Divisions and categories

{{Refimprove section|date=October 2018}}The mountain systems of the earth are characterized by a tree structure, where mountain ranges can contain sub-ranges. The sub-range relationship is often expressed as a parent-child relationship. For example, the White Mountains of New Hampshire and the Blue Ridge Mountains are sub-ranges of the Appalachian Mountains. Equivalently, the Appalachians are the parent of the White Mountains and Blue Ridge Mountains, and the White Mountains and the Blue Ridge Mountains are children of the Appalachians.The parent-child expression extends to the sub-ranges themselves: the Sandwich Range and the Presidential Range are children of the White Mountains, while the Presidential Range is parent to the Northern Presidential Range and Southern Presidential Range.


{{Refimprove section|date=October 2018}}File:Aerial photo of the Andes.jpg|thumb|upright|The AndesAndesThe position of mountains influences climate, such as rain or snow. When air masses move up and over mountains, the air cools producing orographic precipitation (rain or snow). As the air descends on the leeward side, it warms again (in accordance with the adiabatic lapse rate) and is drier, having been stripped of much of its moisture. Often, a rain shadow will affect the leeward side of a range.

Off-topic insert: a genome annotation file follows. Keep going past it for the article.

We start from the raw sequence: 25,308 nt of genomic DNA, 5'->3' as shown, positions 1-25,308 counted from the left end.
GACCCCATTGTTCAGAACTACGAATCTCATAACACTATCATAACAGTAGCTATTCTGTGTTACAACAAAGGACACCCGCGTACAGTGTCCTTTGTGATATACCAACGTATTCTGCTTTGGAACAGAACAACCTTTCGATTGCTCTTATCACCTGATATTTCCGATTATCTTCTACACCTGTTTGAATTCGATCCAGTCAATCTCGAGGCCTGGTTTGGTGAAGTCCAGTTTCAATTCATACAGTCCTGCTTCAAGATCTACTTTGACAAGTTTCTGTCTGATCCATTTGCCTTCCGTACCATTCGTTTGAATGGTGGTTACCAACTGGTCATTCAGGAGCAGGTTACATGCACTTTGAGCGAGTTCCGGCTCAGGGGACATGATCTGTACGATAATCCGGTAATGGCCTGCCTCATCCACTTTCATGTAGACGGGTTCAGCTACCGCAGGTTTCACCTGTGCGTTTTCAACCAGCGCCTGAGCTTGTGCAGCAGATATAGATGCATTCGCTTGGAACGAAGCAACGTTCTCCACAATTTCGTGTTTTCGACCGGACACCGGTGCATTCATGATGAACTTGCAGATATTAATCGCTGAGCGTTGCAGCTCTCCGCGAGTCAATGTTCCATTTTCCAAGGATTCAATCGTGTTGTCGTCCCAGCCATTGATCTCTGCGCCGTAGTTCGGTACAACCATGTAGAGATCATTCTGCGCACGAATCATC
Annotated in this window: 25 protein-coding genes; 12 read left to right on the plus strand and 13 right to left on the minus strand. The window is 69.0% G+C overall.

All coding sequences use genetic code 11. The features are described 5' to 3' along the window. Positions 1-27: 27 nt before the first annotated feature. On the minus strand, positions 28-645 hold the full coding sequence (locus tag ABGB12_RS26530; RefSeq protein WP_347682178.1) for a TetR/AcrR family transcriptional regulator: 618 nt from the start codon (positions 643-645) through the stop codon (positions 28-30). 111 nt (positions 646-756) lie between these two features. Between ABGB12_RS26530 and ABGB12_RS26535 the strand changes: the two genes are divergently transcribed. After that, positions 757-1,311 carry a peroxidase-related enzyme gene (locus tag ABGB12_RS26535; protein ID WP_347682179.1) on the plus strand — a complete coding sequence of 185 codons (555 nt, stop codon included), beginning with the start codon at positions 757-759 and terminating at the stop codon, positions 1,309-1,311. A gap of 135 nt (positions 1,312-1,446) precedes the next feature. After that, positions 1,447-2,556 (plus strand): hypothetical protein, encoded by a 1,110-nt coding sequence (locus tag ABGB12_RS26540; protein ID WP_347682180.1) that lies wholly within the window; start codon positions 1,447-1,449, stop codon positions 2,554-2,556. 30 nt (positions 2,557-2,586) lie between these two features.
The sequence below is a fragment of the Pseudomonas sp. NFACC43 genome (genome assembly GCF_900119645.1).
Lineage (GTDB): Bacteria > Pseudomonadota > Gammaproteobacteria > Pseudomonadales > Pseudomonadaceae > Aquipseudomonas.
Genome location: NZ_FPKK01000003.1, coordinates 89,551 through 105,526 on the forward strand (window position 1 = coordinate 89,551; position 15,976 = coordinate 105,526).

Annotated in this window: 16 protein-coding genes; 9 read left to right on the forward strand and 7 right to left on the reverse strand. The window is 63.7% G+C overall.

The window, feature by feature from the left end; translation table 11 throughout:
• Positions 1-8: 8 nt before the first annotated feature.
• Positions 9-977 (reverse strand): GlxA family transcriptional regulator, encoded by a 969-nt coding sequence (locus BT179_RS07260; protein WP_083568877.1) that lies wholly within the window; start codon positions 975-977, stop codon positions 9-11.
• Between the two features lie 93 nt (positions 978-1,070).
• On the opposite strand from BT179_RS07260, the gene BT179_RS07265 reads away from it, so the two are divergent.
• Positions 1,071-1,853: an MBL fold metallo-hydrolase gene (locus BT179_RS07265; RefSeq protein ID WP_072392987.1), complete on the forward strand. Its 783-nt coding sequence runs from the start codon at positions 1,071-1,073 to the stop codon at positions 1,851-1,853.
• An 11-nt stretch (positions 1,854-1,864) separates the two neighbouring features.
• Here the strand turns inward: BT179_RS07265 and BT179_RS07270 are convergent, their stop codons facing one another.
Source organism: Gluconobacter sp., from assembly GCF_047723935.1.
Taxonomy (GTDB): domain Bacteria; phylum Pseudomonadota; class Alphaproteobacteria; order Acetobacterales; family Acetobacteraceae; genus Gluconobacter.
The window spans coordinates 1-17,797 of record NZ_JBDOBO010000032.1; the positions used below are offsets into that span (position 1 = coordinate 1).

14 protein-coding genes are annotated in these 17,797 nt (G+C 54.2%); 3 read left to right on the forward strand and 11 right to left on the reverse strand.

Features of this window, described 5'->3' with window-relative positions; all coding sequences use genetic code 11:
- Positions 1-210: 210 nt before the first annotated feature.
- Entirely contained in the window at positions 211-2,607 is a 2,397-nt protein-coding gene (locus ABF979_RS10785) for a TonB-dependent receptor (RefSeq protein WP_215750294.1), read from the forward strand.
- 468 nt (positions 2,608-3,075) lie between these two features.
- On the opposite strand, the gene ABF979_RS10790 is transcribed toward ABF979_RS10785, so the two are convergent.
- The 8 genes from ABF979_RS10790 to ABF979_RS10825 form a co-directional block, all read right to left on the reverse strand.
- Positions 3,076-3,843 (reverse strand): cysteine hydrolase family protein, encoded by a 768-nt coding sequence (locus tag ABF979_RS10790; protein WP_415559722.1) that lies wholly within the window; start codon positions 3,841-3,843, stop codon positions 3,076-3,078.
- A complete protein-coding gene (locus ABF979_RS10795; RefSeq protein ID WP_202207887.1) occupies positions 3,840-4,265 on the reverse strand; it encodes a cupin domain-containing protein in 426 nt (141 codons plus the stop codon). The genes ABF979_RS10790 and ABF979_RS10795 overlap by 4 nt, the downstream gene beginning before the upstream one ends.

{{RefImprove|date=October 2018}}Mountain ranges are constantly subjected to erosional forces which work to tear them down. The basins adjacent to an eroding mountain range are then filled with sediments which are buried and turned into sedimentary rock. Erosion is at work while the mountains are being uplifted until the mountains are reduced to low hills and plains. The early Cenozoic uplift of the Rocky Mountains of Colorado provides an example. As the uplift was occurring some {{convert|10000|ft|m}} of mostly Mesozoic sedimentary strata were removed by erosion over the core of the mountain range and spread as sand and clays across the Great Plains to the east.WEB,weblink USGS, A Guide to the Geology of Rocky Mountain National Park, Colorado,weblink" title="">weblink 2012-10-24, This mass of rock was removed as the range was actively undergoing uplift. The removal of such a mass from the core of the range most likely caused further uplift as the region adjusted isostatically in response to the removed weight.Rivers are traditionally believed to be the principal cause of mountain range erosion, by cutting into bedrock and transporting sediment. Computer simulation has shown that as mountain belts change from tectonically active to inactive, the rate of erosion drops because there are fewer abrasive particles in the water and fewer landslides.JOURNAL, Egholm, David L., Knudsen, Mads F., Sandiford, Mike, Lifespan of mountain ranges scaled by feedbacks between landsliding and erosion by rivers, Nature, 498, 7455, 475–478, 10.1038/nature12218, 23803847, 2013, 2013Natur.498..475E,

Extraterrestrial "Montes"